John William McCormack
A Political Biography
Bloomsbury Academic 2017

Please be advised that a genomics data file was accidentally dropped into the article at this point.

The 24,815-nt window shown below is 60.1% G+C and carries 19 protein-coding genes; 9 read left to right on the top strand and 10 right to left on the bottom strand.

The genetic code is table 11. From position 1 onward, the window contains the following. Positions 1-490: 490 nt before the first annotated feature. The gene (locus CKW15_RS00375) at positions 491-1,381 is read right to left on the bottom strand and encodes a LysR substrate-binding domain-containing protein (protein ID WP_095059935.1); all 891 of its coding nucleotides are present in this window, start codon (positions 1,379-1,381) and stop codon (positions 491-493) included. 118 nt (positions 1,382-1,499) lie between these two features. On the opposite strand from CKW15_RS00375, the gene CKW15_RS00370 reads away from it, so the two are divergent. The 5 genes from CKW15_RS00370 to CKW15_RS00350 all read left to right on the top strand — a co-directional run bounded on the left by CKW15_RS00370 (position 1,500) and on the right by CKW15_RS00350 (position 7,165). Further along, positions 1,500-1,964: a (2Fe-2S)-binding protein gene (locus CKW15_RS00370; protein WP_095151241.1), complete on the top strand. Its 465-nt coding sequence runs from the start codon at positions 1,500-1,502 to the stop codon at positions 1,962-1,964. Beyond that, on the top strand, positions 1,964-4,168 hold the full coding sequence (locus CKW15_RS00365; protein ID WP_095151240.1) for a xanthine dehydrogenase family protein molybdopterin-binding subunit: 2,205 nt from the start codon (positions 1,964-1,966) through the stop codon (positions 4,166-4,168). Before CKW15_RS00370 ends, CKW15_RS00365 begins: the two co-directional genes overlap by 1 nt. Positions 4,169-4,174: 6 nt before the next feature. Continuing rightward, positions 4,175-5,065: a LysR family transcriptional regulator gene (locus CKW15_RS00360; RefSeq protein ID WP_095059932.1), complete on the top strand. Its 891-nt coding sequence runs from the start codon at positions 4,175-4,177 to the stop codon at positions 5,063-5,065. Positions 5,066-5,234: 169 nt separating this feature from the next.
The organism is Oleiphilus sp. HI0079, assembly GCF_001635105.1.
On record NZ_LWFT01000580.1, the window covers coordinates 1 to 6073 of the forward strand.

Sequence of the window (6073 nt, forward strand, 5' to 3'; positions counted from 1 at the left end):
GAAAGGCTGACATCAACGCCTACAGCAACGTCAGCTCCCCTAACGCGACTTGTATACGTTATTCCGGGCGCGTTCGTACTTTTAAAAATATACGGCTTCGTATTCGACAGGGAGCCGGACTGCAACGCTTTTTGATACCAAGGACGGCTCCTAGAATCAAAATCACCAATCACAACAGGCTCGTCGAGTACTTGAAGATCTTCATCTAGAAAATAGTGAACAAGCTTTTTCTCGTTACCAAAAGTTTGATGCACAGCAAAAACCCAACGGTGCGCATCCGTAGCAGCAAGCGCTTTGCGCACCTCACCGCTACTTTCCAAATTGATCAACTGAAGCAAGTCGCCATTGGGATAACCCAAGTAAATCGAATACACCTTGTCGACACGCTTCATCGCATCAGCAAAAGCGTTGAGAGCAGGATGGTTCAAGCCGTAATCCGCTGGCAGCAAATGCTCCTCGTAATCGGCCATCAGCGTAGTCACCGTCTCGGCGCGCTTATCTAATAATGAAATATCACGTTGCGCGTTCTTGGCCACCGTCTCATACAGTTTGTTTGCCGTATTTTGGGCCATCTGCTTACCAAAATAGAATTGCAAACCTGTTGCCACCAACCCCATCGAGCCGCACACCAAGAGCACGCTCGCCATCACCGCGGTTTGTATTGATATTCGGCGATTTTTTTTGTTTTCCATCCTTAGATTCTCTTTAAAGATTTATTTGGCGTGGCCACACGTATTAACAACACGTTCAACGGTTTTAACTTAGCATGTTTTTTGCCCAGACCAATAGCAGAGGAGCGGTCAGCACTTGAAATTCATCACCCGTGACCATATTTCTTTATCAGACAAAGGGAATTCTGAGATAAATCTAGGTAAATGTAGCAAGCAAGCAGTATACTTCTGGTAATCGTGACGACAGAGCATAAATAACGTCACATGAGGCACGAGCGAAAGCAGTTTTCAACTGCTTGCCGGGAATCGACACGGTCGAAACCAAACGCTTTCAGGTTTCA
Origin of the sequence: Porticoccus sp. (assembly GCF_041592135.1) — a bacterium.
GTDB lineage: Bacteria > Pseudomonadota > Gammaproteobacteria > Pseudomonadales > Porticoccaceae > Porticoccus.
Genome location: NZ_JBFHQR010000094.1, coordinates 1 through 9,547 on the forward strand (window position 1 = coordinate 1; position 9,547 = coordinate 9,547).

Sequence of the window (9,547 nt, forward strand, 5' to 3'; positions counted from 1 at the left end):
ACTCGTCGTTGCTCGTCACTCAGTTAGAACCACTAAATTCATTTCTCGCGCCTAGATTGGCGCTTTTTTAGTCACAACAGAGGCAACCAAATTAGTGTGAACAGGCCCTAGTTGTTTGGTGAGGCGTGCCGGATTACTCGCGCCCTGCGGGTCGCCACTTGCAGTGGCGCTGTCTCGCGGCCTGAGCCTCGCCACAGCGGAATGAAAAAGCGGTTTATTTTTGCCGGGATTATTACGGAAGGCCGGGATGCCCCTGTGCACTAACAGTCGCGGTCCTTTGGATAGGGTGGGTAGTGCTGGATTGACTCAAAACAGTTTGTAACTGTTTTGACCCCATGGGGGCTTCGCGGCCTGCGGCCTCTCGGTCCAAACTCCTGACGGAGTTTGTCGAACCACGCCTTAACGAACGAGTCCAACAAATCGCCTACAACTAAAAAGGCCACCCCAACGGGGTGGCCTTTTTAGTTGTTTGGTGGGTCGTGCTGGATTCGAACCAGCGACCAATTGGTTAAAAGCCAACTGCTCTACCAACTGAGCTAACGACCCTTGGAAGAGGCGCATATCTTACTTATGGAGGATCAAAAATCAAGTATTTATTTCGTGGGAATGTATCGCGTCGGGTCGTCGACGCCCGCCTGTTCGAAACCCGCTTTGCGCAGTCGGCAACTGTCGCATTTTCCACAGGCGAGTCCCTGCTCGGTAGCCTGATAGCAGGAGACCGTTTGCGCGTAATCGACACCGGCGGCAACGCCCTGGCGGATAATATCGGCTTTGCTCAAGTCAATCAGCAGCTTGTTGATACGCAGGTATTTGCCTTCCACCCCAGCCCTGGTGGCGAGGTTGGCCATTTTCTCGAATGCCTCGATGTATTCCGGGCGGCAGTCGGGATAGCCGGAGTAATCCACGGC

John William McCormack served as Speaker of the House of Representatives throughout most of the 1960s, during which time he shepherded the legislation of Lyndon Johnson’s Great Society program through the chamber. As Garrison Nelson demonstrates in John William McCormack: A Political Biography (Bloomsbury Academic, 2017), this was the culmination of a long political career that stretched back over a half-century to the impoverished South Boston neighborhood where McCormack was raised. There, in an environment where ethnic and class identities defined ones political prospects, McCormack covered up his father’s Scots Canadian heritage to establish his Irish Catholic bona fides. First elected to the House of Representatives in 1928, he was well positioned to benefit from the dramatic transformation in the fortunes of the Democratic Party during the Great Depression, becoming the House Majority Leader. As Nelson demonstrates, it was McCormack’s personal relationships which shaped his career, most notably those with Sam Rayburn, the legendary Speaker alongside whom McCormack would serve in the House leadership for over two decades, and John F. Kennedy, the scion of two Boston political families and a man who often found himself at odds with the longtime Congressman.
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